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Going on holiday... Good or bad?

Discussion in 'I care for a person with dementia' started by Richierich, Oct 5, 2015.

  1. Richierich

    Richierich Registered User

    Mar 6, 2013
    17
    My Mum has early stage Alzheimer's so basically forgets a lot of things we tell her now but overall functions well.

    She wants to go and see her family in the USA and we just can't decide if it's a good or bad thing.

    Will the different environment just confuse and unsettle her and maybe make her go downhill or will seeing her family lift her spirits and get her to focus and do more?

    Should one of us go with her? She insists she is ok to go in her own but she also doesn't acknowledge she has Alzheimer's and says it's just old age.

    What do you think we should do... One of us kids could go with her but it won't be easy.

    Thanks in advance for all your comments


    Sent from my iPhone using Talking Point
     
  2. Cat27

    Cat27 Volunteer Moderator

    Feb 27, 2015
    9,765
    Merseyside
    Personally I think it's a recipe for disaster.
    She'll be out of her routine & familiar surroundings, she will have jet lag to contend with & how do you keep her settled for a long flight?
    Could the family come to her?
     
  3. Amy in the US

    Amy in the US Registered User

    Feb 28, 2015
    4,624
    USA
    While of course it's impossible to predict what would happen, generally speaking, I doubt the trip is a good idea. Of course she may enjoy it and get pleasure from seeing family, and it's understandable to want to visit/see family.

    However, there are a lot of moving pieces to a trip like this: navigating the airports, making a connection, managing luggage, the flight, jet lag, an unfamiliar environment on the other end.

    If she goes, and I think that's a big if, I would not allow her to go by herself.

    I also think that having family come to her would be the ideal situation. They may well want to visit while the Alzheimer's is still early stage. (As I'm sure you know, sadly, it will not get better.)

    Could you ask her GP, neurologist, or other physician for their advice about such a trip?
     
  4. Izzy

    Izzy Volunteer Moderator

    Aug 31, 2003
    58,717
    Female
    Dundee
    Good morning and welcome to TP.

    It's a difficult one. I know a number of people on TP have taken their loved one in long haul holidays - with mixed results.

    For certain she would need to have someone with her. I would not consider letting her go by herself. Airports are confusing places for those without dementia but hold many dangers and problems for those who do. I think it would be best to get assistance through the airport as well. I would organise a wheelchair as part of the assistance as you are well looks after by airport staff. I would also let the cabin staff know that she has dementia.

    Insurance is another issue to consider. Her dementia would have to be declared and the extra amount paid for declaring the medical condition.

    I have a friend who took her husband (with quite advanced dementia) to Australia last Christmas. She was in the fortunate position that she could pay for business class and he had a bed in the plane. Not many of us can do that though!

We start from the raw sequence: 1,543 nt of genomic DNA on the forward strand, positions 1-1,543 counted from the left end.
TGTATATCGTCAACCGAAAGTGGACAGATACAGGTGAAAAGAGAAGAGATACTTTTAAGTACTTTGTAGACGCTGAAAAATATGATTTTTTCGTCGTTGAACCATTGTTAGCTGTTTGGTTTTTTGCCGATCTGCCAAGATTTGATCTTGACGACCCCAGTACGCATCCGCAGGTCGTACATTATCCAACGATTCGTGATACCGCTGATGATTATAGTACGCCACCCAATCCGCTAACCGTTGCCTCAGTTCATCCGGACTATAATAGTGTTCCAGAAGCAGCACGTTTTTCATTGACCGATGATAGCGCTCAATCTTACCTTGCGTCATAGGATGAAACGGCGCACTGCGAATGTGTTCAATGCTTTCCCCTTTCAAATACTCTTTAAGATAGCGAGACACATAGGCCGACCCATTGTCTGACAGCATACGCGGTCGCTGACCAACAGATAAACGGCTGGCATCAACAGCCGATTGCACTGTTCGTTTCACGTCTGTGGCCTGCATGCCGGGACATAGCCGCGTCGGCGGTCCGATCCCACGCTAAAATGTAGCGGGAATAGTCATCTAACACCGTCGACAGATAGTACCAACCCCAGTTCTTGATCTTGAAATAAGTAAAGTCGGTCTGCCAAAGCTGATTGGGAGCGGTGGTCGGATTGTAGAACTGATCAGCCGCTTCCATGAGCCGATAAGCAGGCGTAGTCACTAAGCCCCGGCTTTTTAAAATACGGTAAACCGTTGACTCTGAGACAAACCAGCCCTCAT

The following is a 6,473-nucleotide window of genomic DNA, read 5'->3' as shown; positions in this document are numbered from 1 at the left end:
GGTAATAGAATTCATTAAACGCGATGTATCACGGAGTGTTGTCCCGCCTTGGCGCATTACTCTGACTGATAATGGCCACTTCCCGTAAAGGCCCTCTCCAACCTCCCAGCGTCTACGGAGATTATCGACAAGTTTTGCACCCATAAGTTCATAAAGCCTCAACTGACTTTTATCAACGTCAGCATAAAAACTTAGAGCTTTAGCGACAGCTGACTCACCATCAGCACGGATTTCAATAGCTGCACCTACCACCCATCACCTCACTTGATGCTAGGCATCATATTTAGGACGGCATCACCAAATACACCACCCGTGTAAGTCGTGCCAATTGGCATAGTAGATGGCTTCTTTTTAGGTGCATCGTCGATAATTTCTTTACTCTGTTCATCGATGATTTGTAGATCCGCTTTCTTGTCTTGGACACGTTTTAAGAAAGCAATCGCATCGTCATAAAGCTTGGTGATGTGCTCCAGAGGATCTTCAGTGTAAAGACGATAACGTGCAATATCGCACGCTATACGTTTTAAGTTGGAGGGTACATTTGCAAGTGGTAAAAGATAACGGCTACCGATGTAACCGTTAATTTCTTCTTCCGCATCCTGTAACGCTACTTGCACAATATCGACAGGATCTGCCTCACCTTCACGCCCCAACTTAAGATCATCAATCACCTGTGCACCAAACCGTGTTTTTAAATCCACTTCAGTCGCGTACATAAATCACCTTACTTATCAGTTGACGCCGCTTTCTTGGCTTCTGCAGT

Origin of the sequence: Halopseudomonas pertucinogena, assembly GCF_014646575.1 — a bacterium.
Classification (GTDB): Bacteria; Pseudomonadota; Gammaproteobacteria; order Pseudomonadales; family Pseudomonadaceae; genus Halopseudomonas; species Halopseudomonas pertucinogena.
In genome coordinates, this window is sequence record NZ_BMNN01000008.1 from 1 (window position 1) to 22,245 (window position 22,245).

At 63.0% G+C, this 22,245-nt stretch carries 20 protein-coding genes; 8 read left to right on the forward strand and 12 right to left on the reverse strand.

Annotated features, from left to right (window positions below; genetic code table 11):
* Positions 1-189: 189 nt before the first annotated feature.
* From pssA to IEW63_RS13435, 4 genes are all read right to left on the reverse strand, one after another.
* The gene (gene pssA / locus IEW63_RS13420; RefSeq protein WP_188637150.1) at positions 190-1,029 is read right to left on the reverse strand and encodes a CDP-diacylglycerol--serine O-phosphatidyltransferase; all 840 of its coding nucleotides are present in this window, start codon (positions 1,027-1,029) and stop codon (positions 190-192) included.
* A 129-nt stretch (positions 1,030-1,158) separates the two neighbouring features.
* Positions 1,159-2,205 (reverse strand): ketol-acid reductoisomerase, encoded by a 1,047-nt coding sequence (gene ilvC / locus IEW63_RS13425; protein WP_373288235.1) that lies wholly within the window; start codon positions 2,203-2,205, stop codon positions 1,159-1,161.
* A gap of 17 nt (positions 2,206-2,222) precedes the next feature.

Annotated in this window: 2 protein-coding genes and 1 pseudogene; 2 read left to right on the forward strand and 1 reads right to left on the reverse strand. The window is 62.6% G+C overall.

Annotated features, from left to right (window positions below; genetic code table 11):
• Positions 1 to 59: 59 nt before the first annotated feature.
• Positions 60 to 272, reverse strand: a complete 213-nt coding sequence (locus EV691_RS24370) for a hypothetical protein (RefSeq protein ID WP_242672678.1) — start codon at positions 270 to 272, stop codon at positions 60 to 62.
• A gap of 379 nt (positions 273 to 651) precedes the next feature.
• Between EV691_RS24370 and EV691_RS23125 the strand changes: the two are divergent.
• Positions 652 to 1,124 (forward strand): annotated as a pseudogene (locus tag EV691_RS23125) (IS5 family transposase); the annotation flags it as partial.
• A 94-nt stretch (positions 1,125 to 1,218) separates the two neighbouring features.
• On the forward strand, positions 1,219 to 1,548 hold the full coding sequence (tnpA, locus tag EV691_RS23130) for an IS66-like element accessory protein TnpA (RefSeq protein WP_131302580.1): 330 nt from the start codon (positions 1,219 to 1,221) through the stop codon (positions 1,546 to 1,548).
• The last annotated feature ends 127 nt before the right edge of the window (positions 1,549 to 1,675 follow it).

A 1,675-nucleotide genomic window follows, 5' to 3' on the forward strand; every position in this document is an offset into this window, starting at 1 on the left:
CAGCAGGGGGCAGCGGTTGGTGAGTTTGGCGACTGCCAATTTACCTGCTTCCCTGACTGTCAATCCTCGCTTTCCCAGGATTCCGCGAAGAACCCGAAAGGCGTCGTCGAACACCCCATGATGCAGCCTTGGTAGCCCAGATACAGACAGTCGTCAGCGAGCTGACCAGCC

I have done short haul flights with my husband who has quite advanced dementia. I would never consider these without being accompanied by someone else. We went to New York and Boston a number of years ago when he was in the early stages of the disease. I have to confess that my heart was in my mouth going through security etc.

    You and your wife will know your MIL best. It's not a decision to be made lightly. If you have any doubts then I would consider what Cat suggested and think about your family coming over here.
     
  5. sleepless

    sleepless Registered User

    Feb 19, 2010
    3,232
    Female
    The Sweet North
    I agree with the above. My husband could not have travelled alone even in the early stages.
    Unless someone can accompany her I would strongly advise against it -- I'm afraid your Mum is not the best judge of how she would manage.
     
  6. Pear trees

    Pear trees Registered User

    Jan 25, 2015
    442
    I would agree with others that the holiday would be too much for your mum. She would be confused and disorientated all the time, and would forget it almost immediately when home. I took my mum on a trip to Cornwall to meet old friends just as she was diagnosed. I lost her in the hotel twice and she could not remember much of the trip afterwards. The trip to Blackpool the following year was even worse.
     
  7. Witzend

    Witzend Registered User

    Aug 29, 2007
    4,282
    SW London
    There is another consideration apart from the actual journey - how would the relatives in the U.S. cope with dementia? Would they be prepared for confusion and all the rest? Maybe wandering about at night, disoriented? Forgetting where the loo is in a strange environment?
    Most people who haven't lived with it really don't have a clue.
    Anyone who might accompany her would need to sleep in the same room, I would think, but I agree that it's probably a tall order altogether.

    Could you perhaps just keep putting it off without telling her it's a no-no? 'Maybe when they're not so busy, or when their extension's finally finished,' or whatever sounds good in the circs?
     
  8. marionq

    marionq Registered User

    Apr 24, 2013
    5,559
    Female
    Scotland
    Wits end is right. Delaying tactics until she develops a new obsession. And she will! Our last long haul was the year John was diagnosed, from the UK to New York and down through the States to New Orleans. He cannot remember a thing about it. I do. He stepped out of our hotel bedroom to get ice from the machine in the corridor and was immediately lost. It is no fun wandering in a big hotel shouting your loved ones name while they are off on some delusion or other.

    Great holiday - nightmare behaviour.
     
  9. Countryboy

    Countryboy Registered User

    Mar 17, 2005
    1,399
    Male
    Cornwall